Large organisations are becoming increasingly dependent on properly functioning software to support primary business processes or, in some cases, to enable them to be carried out at all. Testing of software (changes) is necessary to cover risks and prevent consequential damage caused by software errors. Structured testing, however, requires a lot of timeHowever, structured testing takes up a lot of time, which soon creates a need for a professional test management tool. How do you make a choice and which aspects are important?
In order to make a choice, a standard method for software selection is used in most cases. First, the requirements and wishes are mapped out, possibly supplemented with weighting factors. Based on this, a first selection of potential suppliers is made, which results in a 'long list'. The word 'long' is perhaps misleading: ideally, the number of long-listed parties should remain well under ten. By presenting the list of requirements to the suppliers, a 'short list' with the three best scoring solutions can be drawn up. On this basis, a choice is made, whether or not preceded by a Pilot or a Proof of Concept.
Although this method of package selection is perfectly adequate for the selection of a test tool, in practice insufficient attention is paid to the non-functional aspects. This is because the input provided for the requirements is often limited to the functional side of the solution.
When selecting a test tool, it is important to look beyond the functional capabilities that the solution offers. In the (non-exhaustive) overview below some important requirements and wishes are often missing when selecting a test tool:
One of the most important non-functional requirements is the user-friendliness of the test tool. In the cases where this criterion is used, it never gets the weighting it deserves. Especially when the users of the tool are not exclusively IT or test professionals, the success of the tool stands or falls with its user friendliness. It is therefore important to put this criterion at the top of the wish list!
"Is the solution easy to use? And how does the supplier ensure that it remains so?"
When testing large projects, it often happens that an external supplier solves the test findings. There is close cooperation and a test management tool offers a solution. In such situations, it is important that the employees of your supplier have remote access to the test tool. But also colleagues who work from home or another location can benefit from remote access. This also includes access from a smartphone or tablet.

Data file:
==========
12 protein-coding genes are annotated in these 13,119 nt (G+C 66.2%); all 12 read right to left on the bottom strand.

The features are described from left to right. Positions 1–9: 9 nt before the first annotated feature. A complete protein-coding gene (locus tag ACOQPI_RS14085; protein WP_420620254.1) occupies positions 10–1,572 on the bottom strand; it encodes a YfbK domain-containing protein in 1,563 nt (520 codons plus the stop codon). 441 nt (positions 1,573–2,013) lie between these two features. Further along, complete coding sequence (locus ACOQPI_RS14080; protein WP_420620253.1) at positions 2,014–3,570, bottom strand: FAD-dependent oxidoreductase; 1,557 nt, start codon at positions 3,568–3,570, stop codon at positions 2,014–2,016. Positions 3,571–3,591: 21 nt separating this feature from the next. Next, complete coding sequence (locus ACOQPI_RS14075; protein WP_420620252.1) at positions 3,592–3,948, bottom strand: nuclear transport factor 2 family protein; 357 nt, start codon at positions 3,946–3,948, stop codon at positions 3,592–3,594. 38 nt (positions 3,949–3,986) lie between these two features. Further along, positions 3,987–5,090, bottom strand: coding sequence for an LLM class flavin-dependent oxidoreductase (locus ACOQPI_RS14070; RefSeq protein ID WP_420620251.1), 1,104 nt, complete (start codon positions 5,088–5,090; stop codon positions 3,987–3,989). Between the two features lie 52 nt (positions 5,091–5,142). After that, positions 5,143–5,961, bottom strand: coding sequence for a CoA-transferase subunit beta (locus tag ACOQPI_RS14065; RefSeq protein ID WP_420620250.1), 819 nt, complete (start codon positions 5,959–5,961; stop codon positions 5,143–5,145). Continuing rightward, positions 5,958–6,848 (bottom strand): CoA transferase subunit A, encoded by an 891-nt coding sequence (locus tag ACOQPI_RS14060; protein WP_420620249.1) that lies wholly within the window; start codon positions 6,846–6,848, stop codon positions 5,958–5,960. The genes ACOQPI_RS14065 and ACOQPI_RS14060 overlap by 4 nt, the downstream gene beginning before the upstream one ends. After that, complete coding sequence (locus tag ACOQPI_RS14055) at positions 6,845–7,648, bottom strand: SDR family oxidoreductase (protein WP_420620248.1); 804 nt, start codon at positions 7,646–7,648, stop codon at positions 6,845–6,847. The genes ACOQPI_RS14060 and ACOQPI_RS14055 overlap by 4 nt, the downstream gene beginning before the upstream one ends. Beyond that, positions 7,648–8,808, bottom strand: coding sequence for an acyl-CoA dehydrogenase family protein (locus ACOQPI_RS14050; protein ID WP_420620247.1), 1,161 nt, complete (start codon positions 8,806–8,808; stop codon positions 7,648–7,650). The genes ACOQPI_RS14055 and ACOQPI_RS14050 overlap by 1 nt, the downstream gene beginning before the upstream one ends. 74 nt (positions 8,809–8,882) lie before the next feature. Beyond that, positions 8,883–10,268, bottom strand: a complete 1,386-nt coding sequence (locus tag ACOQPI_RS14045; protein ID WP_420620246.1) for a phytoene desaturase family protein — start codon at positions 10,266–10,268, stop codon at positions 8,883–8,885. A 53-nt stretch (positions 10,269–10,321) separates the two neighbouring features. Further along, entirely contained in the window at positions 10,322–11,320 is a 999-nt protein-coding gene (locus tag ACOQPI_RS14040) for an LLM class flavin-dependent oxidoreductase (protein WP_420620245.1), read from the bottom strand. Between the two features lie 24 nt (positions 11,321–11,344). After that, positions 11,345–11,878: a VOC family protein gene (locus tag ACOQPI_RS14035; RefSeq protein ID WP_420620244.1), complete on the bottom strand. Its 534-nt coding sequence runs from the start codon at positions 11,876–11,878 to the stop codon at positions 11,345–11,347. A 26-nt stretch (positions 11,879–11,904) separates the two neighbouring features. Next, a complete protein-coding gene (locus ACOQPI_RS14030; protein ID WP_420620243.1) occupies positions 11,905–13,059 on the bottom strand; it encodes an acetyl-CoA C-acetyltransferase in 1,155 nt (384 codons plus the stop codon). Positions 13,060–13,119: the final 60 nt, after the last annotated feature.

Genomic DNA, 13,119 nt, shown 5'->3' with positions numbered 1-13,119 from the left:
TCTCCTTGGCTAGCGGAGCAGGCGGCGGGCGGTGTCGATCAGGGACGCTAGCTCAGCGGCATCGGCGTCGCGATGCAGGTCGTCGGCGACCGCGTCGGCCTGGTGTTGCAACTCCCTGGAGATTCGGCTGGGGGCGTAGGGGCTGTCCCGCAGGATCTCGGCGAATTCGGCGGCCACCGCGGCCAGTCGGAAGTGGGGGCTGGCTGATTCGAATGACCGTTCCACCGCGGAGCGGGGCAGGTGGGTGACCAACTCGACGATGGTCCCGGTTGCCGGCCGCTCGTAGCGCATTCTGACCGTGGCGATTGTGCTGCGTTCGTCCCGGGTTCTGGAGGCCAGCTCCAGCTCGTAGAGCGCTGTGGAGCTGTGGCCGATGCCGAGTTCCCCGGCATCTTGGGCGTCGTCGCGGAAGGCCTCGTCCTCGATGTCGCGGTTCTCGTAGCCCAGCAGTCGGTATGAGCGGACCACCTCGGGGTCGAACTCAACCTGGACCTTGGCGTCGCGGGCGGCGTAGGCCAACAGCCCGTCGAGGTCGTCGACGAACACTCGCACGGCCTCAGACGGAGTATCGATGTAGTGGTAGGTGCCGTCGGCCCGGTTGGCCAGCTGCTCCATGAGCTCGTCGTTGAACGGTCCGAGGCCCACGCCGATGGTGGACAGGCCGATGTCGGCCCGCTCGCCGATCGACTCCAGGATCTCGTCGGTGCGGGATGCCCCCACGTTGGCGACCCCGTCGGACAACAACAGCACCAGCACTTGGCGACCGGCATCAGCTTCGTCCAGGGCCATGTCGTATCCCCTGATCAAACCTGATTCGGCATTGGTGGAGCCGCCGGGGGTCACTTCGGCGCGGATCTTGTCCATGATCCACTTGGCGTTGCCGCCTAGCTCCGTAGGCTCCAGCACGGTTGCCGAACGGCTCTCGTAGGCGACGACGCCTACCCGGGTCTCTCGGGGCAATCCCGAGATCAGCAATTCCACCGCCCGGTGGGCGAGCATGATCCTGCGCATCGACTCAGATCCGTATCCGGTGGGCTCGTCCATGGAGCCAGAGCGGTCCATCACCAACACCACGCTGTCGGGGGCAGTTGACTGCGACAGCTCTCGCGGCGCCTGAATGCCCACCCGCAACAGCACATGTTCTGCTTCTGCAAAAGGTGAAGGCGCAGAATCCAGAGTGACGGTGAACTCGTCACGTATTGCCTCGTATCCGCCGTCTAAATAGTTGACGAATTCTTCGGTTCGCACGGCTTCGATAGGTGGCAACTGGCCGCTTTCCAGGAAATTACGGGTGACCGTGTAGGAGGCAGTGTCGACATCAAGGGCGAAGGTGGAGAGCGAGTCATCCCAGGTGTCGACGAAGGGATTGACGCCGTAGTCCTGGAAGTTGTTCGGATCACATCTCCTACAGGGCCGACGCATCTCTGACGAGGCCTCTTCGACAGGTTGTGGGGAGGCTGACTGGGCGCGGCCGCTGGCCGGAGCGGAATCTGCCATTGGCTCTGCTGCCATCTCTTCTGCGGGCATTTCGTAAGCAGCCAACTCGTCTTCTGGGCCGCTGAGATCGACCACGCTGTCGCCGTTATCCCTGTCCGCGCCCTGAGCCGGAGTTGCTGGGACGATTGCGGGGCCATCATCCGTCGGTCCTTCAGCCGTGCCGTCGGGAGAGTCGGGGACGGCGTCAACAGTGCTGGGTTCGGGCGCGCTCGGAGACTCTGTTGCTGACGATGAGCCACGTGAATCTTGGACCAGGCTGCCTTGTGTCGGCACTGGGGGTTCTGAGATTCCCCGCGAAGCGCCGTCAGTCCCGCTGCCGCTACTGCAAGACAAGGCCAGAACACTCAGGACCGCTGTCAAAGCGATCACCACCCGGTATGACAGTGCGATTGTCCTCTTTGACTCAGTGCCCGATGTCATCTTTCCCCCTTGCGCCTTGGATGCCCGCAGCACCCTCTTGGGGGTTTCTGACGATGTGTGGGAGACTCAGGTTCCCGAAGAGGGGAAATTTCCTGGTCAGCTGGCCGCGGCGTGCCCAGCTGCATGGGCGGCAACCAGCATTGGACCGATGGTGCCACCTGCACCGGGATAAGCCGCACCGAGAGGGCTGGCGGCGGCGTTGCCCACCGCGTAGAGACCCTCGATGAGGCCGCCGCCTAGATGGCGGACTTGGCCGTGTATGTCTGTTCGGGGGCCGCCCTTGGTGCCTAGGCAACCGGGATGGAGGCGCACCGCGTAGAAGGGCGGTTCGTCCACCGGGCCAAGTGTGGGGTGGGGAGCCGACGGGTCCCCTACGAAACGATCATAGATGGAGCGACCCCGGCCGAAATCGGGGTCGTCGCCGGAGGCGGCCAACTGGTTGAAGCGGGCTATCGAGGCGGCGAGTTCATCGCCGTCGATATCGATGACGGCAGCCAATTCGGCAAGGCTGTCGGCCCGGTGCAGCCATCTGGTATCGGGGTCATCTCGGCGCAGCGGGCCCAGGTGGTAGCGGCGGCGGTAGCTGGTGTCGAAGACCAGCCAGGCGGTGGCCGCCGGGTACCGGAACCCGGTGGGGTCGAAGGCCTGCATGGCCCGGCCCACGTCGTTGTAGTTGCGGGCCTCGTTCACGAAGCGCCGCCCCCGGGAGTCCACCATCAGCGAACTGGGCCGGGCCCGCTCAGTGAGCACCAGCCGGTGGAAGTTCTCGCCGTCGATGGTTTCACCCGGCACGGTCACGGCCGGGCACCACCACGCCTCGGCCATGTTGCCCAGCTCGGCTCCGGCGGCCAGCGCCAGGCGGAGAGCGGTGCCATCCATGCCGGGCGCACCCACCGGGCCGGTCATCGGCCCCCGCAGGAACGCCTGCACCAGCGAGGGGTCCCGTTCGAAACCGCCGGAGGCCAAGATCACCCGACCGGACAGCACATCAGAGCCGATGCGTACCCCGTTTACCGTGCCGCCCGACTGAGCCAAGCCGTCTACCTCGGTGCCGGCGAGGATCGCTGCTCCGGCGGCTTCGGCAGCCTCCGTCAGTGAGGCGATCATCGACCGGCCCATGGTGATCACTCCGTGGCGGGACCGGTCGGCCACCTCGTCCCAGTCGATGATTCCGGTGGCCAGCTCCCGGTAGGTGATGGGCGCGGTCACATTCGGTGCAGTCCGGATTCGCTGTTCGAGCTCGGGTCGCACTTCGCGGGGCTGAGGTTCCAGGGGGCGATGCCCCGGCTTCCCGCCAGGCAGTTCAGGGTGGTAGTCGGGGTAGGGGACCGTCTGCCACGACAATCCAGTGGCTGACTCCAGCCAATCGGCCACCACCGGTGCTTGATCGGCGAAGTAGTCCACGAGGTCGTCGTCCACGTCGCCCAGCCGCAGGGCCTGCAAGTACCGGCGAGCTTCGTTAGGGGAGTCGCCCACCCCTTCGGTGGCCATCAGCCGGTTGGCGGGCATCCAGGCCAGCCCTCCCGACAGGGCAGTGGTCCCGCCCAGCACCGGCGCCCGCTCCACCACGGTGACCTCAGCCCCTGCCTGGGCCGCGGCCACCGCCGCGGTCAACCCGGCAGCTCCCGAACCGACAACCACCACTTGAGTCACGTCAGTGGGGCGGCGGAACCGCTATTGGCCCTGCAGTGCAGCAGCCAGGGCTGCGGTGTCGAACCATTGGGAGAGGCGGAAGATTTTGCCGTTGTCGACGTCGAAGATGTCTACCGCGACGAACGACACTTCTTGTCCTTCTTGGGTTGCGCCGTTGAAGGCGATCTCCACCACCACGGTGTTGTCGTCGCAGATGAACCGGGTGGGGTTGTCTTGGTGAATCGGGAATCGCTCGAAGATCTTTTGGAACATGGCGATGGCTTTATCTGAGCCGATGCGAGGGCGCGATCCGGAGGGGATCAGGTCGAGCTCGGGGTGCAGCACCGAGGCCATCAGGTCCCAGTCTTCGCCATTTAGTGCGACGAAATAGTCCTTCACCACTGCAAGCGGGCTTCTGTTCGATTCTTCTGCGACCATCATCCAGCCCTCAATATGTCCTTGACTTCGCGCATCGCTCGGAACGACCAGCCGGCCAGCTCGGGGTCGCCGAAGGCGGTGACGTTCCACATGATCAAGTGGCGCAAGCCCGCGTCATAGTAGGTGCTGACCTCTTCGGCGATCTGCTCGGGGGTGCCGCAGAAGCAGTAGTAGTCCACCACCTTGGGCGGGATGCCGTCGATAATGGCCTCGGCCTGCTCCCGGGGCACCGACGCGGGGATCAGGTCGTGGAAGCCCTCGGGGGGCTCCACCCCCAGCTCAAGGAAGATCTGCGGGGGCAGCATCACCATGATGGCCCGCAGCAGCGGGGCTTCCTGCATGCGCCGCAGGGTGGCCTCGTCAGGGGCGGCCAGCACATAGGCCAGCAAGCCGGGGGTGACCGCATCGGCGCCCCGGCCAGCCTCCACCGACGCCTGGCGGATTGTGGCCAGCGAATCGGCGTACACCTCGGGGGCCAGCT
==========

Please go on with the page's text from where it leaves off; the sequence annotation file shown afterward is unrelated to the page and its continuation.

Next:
"Do you also want to give your suppliers access to the test management tool?
"Is it possible to view test results from a smartphone or tablet?"
It is also wise to formulate some requirements and wishes on the technical level. If the solution is made available from the cloud, security is an important aspect to consider. Although the data entered is not of a confidential nature, you do not want the test findings to end up on the street.
"What security requirements do you have for a test management tool?"
In addition, performance is an aspect that often remains underexposed. One of the major advantages of a test management tool is time savings. However, this is cancelled out by poor performance and waiting times for regular actions. In addition, poor performance leads to frustration among users.
"What performance do you expect from the chosen solution?"
In case a cloud solution is chosen, it is recommended to find out where (in which country) your data is stored. It may happen that some recorded test results contain personal data. When these data are stored abroad, this is subject to strict conditions and may in some cases lead to fines.
"Is the data stored in the Netherlands, at a Dutch company?"
Chances are that you are making a choice for a test tool that will be used for a longer period of time. It is therefore important that your vision and the vision of your supplier in the field of testing are largely in line with each other. The development agenda of the supplier is driven by this vision, but to what extent are customers involved in composing this agenda? In the best case scenario, you as a customer have the possibility to influence this, through a user platform or other forms of feedback.
"What is your vision on testing and does it match the vision of the supplier?
"To what extent do you, as a customer, influence the development agenda?"
"Is there a platform where users can exchange experiences?"
The general advice is therefore not to limit the requirements to the functional side when selecting a test management tool. Besides technical aspects, it is also important to check your vision on testing against the vision of the supplier. In order to benefit for a longer period from the investment in a test management tool, it is important to determine whether there is a 'fit' between your organisation and that of your supplier. Are you on the eve of selecting a test tool? Please feel free to contact us so we can answer the above questions!